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Guest Review: Houghton On Sluman



Nick Houghton reviews
Absence Has a Weight Of Its Own
by Daniel Sluman

Daniel Sluman’s debut collection brings an unsparing eye to bear on sickness, death and dissolution. The preface, ‘Absence has a weight of its own,’ sets the tone for the whole, that of a child who has experienced a sense of its own mortality, trying to fill the void created by this formative experience.

The poet’s voice is intimate and relies on personal anecdote, conveying the early established sense of incompleteness and loss via a number of scenes, notably in ‘Summer at the Farm,’ where loss of innocence is dealt with,

…or that afternoon we watched 
Wendy’s blood wisp, bloom ringlets 
on the white of her thighs…,

and, ‘After the Wedding,’ where the narrator feels bathos after the headlong rush of romance and marriage,

Back then, you were so London 
with your ecstatic white teeth…

…we find ourselves
 stalled in the marriage bed;
your maiden name

a peppercorn crushed
in my mouth…
 
…I guess what I’m asking is 
where do we go
from here?

The emotional and physical scars caused by isolating experience, whether they are self-inflicted or come through illness are a recurring theme. Roman, a libertine, is only ever present at moments of dissolution and debauchery as in, ‘Cocaine Roman,’ where,

…the Genesis of each eye 
blooming black, 

the tachycardic heart swelling
veins to chase themselves…,

and is presented as some sort of automata, representing emotional distance; Roman does not indulge his narcotic and fleshy pursuits alone, however. Trauma:  blunt force, survivor and post stress are examined in, ‘Transcript,’

…we turned
slowly
          upside
                     down 
&
        settled,
the windscreen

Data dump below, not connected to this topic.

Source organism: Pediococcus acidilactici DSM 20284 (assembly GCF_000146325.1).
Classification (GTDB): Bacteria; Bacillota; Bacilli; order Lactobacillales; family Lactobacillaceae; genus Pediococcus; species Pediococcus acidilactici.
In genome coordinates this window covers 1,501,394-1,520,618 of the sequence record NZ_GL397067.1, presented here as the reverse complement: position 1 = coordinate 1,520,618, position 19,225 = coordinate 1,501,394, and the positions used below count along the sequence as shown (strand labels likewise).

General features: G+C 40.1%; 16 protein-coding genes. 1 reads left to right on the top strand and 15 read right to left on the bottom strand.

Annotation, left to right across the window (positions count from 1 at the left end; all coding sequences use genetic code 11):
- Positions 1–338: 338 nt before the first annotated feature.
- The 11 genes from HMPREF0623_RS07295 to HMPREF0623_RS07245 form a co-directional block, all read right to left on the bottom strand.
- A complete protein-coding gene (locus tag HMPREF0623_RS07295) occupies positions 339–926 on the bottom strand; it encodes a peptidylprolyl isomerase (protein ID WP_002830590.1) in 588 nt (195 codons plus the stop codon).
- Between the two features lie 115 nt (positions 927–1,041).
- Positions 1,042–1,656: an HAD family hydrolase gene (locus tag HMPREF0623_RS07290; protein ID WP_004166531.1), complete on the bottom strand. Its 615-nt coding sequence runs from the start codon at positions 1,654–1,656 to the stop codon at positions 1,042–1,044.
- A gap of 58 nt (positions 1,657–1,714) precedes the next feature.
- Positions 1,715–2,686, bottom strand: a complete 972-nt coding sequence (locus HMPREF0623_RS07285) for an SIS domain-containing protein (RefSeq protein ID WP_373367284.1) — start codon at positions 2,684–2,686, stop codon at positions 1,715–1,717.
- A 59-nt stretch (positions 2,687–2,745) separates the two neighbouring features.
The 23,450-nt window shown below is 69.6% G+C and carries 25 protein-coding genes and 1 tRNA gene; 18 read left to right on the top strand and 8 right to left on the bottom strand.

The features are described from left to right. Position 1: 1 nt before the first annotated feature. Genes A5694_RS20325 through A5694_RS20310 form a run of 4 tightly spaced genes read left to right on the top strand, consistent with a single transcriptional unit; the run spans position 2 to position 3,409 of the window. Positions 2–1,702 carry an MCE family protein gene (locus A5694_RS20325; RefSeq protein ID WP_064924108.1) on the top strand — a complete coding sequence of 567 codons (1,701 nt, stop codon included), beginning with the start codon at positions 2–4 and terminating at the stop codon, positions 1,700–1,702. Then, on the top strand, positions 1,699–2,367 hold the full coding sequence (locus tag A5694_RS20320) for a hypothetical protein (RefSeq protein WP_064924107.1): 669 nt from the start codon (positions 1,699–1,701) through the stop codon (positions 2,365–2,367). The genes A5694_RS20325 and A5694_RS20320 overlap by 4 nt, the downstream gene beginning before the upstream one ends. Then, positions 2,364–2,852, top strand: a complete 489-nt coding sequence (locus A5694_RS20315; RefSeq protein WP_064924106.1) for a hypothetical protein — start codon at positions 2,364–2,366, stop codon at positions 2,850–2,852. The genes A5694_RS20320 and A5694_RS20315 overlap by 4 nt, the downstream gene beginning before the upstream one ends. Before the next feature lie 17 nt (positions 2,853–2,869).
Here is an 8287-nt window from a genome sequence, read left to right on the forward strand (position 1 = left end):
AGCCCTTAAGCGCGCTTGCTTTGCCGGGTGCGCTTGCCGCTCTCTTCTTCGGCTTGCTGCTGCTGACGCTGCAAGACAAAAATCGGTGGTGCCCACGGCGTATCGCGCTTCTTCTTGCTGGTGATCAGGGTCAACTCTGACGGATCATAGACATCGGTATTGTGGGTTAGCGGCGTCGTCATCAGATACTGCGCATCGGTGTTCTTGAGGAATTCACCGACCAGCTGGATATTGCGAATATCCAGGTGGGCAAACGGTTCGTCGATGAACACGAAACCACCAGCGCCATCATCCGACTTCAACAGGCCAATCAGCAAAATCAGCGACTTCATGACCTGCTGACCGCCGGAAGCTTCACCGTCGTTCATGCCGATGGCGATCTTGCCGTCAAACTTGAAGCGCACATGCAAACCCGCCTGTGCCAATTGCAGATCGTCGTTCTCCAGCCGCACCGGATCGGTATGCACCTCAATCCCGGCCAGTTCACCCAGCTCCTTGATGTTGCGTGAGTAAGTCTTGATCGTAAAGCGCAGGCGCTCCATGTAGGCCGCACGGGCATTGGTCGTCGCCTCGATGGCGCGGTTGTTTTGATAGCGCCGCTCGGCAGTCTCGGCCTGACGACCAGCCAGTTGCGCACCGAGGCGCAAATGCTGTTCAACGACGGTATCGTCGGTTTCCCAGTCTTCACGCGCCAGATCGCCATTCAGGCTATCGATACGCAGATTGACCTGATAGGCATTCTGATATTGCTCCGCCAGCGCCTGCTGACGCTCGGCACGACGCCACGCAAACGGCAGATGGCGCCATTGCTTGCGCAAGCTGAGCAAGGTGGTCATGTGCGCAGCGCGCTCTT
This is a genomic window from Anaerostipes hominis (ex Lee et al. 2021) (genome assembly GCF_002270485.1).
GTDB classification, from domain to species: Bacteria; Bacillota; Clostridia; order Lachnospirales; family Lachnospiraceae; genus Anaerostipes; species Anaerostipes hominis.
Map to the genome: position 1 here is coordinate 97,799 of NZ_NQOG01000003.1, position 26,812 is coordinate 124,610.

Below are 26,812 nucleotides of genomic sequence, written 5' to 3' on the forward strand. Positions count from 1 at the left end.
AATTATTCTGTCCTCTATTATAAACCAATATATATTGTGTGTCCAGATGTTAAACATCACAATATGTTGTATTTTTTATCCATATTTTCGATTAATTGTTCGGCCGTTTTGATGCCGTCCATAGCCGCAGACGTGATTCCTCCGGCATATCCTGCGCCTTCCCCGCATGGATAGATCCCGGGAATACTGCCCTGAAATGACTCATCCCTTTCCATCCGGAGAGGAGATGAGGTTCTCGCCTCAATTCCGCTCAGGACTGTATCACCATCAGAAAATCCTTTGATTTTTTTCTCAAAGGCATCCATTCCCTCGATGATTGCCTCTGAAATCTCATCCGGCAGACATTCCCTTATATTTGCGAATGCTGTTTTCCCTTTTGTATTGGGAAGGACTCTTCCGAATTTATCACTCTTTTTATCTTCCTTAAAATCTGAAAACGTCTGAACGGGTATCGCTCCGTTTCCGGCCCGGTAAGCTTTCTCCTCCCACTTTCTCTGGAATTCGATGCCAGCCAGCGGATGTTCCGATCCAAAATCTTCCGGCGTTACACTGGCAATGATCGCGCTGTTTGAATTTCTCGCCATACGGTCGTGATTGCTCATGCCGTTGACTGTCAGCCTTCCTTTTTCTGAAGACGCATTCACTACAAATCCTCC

full of veins…

                          …the metal missed, 
but he didn’t look right,

staring
at his slick palms…

…Choke the words,
& there were 
no words.
 
Part three of the collection explores love and relationships and has an empathic quality that balances and brings closure to the overarching narrative. In, ‘Dedication,’ love is seen through the prism of domesticity,

…dropping bacon in hot oil, dashing cutlery 
on an epiphany of china… 

…If you cleaved me in two
you’d smell your perfume on my bones.

The poet is coming to terms with the world, letting the outside back in. The collection is closed with, ‘This View,’ bringing romantic resignation, and a tight focus on what, in other hands, could have been clichĂ©,

‘A million people are laying heads 
on the tender of their arms, staring
 at their lover’s back as they sleep…, 

…I hear the screams of my unborn children,
their blood films my hands.  Tonight,

mortgages will swell & plates will loosen…,

but here evokes the kind of romantic peace to which only a fool would not aspire.
Sluman’s voice is modern, able to describe sex, vitality and youthfulness, while at the same time being mature in its treatment of relationships. A voice with this range is rare, and I was both moved and excited; I look forward to reading more of his work.

Nick Houghton is a third year creative writing and English literature student at Kingston University. His first novel, Dirty Tuesday, will be completed in September 2013.          
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